What matters most – and how to budget for the retirement you want

Whether you’re already in retirement, or planning to make the lifestyle shift, deciding how to budget for the years ahead depends on how you hope to spend your time.

For many people still impacted by the effect rising interest rates are having on their mortgage, tightening the purse strings looks like being a reality for a little longer.

But for others who own their own home, and perhaps even an investment property or two, access to funds is less of a problem.

No matter which category you fit into, the best way to consider your retirement budget – and how to make it last – is about focusing on what really matters most.

By stripping away some of the things in life that aren’t as important now, you can look forward to a more relaxed lifestyle away from fulltime work. And you can enjoy your retirement in style, without it costing you a fortune.

See retirement as a new beginning

Many retirees think of stopping work as the end of their productive, active life.

But by seeing retirement as a new beginning, you’re already taking steps towards a more positive approach. One that is about celebrating what’s about to happen in your life, rather than mourning what you might be saying goodbye to.

Identify what matters most

Good health is important – and it’s an investment in your future.

To help you live the retirement you hope for in the third age phase, doing what you can to stay mentally and physically fit and healthy will help you shorten that fourth stage of retirement living that sometimes comes with unwelcome fragility and disease.

Daily brain challenges and strong social connections that get you out of the house and into the world around you with friends and family are all incredibly beneficial – and don’t need to cost a fortune.

Find something you’re good at

You might have always had a passion or talent for something. If that’s you, then retirement can be a golden age to explore that more, and get even better.

Still looking? It doesn’t have to be about playing Rachmaninoff, or speaking fluent conversational Dutch. You might decide you want to improve your tennis serve, get better at baking, or teach yourself all about companion planting and make your garden thrive.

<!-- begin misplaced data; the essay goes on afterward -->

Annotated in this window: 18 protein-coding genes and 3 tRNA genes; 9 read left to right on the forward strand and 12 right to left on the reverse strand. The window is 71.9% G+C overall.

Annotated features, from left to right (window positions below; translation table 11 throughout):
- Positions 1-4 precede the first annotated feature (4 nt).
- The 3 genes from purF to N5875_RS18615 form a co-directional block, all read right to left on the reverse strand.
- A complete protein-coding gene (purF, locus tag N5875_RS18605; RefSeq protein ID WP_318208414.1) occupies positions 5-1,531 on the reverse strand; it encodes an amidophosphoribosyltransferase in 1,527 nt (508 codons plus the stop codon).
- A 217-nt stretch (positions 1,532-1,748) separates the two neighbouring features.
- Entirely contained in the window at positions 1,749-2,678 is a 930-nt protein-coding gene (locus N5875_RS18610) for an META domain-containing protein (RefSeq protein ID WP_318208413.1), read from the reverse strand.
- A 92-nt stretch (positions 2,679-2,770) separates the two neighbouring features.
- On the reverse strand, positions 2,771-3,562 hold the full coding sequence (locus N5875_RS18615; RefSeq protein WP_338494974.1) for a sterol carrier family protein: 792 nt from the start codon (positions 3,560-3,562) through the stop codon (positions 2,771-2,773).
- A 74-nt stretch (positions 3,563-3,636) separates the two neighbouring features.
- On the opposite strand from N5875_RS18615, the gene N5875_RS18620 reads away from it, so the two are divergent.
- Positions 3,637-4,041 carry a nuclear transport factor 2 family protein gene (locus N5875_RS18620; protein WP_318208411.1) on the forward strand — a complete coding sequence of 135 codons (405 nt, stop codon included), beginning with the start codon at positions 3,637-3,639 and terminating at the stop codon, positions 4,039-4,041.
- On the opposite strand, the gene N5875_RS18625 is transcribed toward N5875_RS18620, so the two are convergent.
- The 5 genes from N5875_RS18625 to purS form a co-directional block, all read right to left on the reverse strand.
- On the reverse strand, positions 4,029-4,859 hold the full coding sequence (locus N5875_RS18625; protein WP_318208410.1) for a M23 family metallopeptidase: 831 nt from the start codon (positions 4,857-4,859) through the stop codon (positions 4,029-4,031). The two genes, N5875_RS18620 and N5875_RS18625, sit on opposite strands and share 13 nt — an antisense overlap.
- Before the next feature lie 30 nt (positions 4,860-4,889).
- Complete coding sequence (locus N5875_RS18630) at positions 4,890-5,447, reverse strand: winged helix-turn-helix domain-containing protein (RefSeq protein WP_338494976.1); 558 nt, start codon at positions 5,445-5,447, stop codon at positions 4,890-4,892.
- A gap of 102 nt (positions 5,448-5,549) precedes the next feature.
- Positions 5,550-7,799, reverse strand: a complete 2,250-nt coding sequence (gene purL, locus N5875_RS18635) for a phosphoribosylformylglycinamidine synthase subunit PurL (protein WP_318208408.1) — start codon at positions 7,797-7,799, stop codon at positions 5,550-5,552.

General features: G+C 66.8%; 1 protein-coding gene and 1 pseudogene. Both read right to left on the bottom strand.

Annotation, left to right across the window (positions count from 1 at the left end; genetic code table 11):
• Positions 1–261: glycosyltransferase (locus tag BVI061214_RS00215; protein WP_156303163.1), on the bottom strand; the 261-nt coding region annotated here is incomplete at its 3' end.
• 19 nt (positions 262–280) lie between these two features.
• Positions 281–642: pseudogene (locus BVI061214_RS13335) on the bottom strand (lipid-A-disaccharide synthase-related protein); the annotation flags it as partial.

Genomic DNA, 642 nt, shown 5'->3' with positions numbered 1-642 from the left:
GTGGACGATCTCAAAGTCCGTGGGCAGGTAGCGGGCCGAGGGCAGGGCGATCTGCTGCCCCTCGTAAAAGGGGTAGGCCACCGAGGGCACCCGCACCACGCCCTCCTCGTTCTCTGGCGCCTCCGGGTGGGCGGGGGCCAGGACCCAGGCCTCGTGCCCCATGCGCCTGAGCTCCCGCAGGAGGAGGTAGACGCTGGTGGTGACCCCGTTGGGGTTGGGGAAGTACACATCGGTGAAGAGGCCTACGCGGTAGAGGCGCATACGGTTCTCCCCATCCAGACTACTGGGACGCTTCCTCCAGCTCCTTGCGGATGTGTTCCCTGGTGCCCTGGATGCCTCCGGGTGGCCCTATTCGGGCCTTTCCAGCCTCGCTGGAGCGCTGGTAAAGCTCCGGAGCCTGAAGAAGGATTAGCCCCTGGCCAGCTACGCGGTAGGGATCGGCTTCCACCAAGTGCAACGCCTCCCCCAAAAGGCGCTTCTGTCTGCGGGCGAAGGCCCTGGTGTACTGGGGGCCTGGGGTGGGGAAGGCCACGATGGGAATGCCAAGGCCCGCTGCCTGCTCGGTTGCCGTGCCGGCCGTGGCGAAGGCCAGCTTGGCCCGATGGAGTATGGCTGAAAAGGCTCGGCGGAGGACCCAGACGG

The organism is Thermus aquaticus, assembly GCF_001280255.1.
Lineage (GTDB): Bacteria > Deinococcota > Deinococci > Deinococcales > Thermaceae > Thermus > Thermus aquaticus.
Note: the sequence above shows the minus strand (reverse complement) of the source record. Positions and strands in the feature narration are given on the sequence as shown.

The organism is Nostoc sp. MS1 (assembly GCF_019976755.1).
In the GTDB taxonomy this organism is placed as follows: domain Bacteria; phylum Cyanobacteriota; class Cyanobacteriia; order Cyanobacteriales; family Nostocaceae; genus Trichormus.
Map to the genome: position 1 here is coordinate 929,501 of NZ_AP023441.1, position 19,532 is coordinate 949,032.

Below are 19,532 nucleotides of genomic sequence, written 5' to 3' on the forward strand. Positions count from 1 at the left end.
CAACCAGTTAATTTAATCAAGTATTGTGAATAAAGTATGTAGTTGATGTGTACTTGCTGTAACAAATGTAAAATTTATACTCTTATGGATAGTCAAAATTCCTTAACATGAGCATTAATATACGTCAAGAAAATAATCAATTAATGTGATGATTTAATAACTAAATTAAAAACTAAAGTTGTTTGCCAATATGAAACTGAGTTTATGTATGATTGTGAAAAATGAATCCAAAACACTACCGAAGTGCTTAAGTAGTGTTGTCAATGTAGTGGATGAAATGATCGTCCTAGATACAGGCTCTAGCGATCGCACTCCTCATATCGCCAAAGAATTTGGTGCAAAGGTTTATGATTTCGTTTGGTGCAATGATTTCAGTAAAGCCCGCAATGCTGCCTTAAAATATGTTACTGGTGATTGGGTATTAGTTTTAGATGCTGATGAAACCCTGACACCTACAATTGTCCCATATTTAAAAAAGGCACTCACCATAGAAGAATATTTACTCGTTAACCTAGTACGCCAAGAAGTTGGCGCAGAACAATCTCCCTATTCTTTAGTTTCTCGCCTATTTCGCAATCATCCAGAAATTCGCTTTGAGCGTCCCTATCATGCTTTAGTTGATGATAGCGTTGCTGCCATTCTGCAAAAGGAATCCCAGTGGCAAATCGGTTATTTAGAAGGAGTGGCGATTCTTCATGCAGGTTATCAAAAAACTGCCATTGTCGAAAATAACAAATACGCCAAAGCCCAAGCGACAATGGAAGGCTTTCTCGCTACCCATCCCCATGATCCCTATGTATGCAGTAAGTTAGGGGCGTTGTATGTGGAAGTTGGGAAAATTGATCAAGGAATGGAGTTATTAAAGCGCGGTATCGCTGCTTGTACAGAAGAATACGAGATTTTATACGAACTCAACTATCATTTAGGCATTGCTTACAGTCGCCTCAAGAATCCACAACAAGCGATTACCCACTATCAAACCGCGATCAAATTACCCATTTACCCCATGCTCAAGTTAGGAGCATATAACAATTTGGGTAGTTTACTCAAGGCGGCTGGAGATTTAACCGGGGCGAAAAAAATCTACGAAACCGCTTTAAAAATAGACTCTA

If what matters to you is doing something meaningful, then you might think about devoting some of your spare hours in your new-look retirement week as a volunteer for a not-for-profit organisation or a charity close to your heart.

Or, if you have family, allocating time to spend with your grandchildren may be what matters most of all. When it comes to finding the budget to make that happen, it’s important to remember that visiting the playground, taking a walk in the park or on the beach, and hugs are all absolutely free.

Explore the culmination of life

In his book The Happiness Curve: Why Life Becomes Better After 50, author Jonathan Rauch concluded that during the ageing process we are largely moving away from individual competition and ambition towards good social relations and care for others.

Psychologist Erik Erikson described the psychological evolution that takes place over the decades as “generativity” – something he defines as an ability (that develops with age) to exceed personal interests and care for both younger and older generations.

But, of course, self-care in retirement is pivotal too. Because if not then, when?

There’s more to retirement budgeting than money

Research shows that by controlling seven big investment decisions – smoking, drinking, body weight, exercise, emotional resilience, education, and relationships – your approach to budgeting for your retirement can focus on keeping your health and wellbeing accounts as full as possible.

Key takeaways

  • Your retirement years can last for decades if you’re prepared. And that means both physically and financially.
  • Retirement is an evolution. Think of it as more than an event. It’s a process.
  • Retirement can include a succession of different phases that require different spending priorities and budgeting demands.
  • By breaking your retirement years into four main phases (pre-retirement aged around 50-62, the beginning when you’re typically between 62-70, the middle retirement years of 70-80, and late retirement from 80+), you can hone in on what you really need, and how to plan for it.
  • As your interests and abilities change with the passing of time, the money you’ll need to spend on your lifestyle will change too.
  • Focusing on what matters most can guide you towards creating a simplified, realistic retirement budget.

Read more: Retirement Affordability Index

What matters most to you in retirement? Have you made decisions to cut back on some areas to make sure you can budget for what you love best? Share your experiences in the comments section below.

Claire Halliday
Claire Hallidayhttps://www.yourlifechoices.com.au
Claire is an accomplished journalist who has written for leading magazines and newspapers, such as The Sunday Age and Sydney Morning Herald, Australian Women's Weekly, Marie Claire, Rolling Stone, Australian House & Garden, GQ, The Australian, Herald Sun, The Weekly Review, Kidspot.com.au and The Independent on Sunday (UK).
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